This limited offer consists of Penny Siopis’s Shame: Pools & Tracey Rose’s Half A. Both of these prints centre around an engagement with the psychological consequences of internalised and repressed emotions, with a view towards healing and transcendence. Through the evocative, visceral, and intentionally sporadic nature of the mark making, these works examine the relationship between childhood experiences and traumas, and how these manifest during adulthood. Furthermore, both incorporate unusual paper sizes and additional elements which add to their formal tension.
Penny Siopis’s ‘Shame: Pools’ explores the difficulties of finding a visual vocabulary to represent the psychological experience of shame, and how this state informs one’s sense of self and perceived relationship to others. Tracey Rose describes ‘Half A’ as “a journey into paranoia”. The work channels the unabashed acerbity of Rose’s iconic performances such as ‘Lucie’s Fur: The Prelude’ through a palimpsest of religious imagery, outlandish props (the cannons and pompoms) and a striking clash of erasure and formlessness.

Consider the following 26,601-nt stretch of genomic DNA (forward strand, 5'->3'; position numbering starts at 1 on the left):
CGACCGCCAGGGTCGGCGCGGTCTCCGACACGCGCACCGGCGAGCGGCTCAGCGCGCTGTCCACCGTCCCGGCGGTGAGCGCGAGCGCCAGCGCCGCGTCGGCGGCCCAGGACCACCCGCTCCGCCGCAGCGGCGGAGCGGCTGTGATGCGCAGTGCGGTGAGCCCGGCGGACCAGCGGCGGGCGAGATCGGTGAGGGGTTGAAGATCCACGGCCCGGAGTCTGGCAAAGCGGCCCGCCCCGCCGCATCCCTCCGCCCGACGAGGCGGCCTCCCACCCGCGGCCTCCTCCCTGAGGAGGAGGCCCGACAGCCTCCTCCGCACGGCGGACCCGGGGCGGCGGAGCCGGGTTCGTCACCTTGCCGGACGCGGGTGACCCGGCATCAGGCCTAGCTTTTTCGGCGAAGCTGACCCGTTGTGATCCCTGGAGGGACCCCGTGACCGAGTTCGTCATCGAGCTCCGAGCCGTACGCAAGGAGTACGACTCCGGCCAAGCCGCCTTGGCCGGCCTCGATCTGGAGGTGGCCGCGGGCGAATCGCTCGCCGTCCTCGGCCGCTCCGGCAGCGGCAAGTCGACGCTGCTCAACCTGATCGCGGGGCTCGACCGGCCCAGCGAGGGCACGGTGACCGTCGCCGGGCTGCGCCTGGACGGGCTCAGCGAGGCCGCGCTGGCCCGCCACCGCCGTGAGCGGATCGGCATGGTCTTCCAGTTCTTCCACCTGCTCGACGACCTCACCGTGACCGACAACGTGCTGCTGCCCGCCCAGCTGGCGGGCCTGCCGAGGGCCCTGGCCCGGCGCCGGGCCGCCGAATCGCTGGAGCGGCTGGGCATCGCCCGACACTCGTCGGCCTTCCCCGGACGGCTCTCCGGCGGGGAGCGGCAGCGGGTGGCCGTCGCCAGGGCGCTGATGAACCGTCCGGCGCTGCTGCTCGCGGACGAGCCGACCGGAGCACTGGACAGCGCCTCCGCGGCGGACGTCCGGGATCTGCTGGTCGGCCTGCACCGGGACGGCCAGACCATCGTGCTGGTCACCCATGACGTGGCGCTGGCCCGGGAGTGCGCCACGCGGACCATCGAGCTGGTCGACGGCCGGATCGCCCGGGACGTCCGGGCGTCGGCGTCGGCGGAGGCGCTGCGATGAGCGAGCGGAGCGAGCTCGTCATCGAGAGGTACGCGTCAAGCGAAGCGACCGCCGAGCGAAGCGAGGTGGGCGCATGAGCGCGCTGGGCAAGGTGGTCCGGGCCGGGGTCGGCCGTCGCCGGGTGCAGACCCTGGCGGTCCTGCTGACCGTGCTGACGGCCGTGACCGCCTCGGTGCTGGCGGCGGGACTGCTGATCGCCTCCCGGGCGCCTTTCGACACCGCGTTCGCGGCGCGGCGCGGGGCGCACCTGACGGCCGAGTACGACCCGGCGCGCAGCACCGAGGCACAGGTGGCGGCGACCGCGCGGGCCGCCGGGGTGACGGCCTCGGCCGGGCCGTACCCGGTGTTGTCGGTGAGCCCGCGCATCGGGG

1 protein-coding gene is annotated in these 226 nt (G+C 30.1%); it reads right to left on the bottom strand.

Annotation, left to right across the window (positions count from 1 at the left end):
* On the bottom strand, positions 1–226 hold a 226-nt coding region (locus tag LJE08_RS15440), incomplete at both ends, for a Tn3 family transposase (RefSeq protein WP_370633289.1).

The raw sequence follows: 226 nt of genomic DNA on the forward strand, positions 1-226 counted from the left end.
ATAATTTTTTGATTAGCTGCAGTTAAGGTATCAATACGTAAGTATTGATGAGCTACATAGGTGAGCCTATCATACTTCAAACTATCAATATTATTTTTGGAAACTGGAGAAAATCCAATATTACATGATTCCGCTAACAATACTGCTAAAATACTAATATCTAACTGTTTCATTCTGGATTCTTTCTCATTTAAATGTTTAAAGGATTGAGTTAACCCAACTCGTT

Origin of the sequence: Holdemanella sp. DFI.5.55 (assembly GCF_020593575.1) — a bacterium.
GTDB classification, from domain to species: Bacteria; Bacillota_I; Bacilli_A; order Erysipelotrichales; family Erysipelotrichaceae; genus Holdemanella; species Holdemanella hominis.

Penny Siopis, Shame: Pools
Three-plate colour etching, with collaged plastic found objects and hand stamping
Paper: 87 x 39.5 cm
Edition of 60
Penny Siopis (b. 1953) is based in Cape Town, South Africa.
This is a rare and significant print from one of the country’s top artists.
“In this series, I reflect on the public and psychological state of shame in our current times. However powerfully shame is recognized as part of our human condition it is difficult to represent. Like love, which may be shame’s antidote, it is often only manifest in clichéd and mannered forms. Shame: pools deliberately uses such forms and awkward child-like references to mark shame as a primary psychological state of self-exposure a child experiences and to which the adult self returns.”
– Penny Siopis
Tracey Rose, Half A
Pigment inks on Hahnemühle etching paper 310gsm
55 x 37.5 cm
Edition of 60
Tracey Rose (b. 1974) is based in Johannesburg, South Africa.
Showing the mark of the hand, this print with its series of small drawings is described by Tracey as ‘a journey into paranoia’. Half A was digitally printed on white Hahnemühle etching paper, and lasercut by Lightworks, Johannesburg under the supervision of Andrew Meintjes.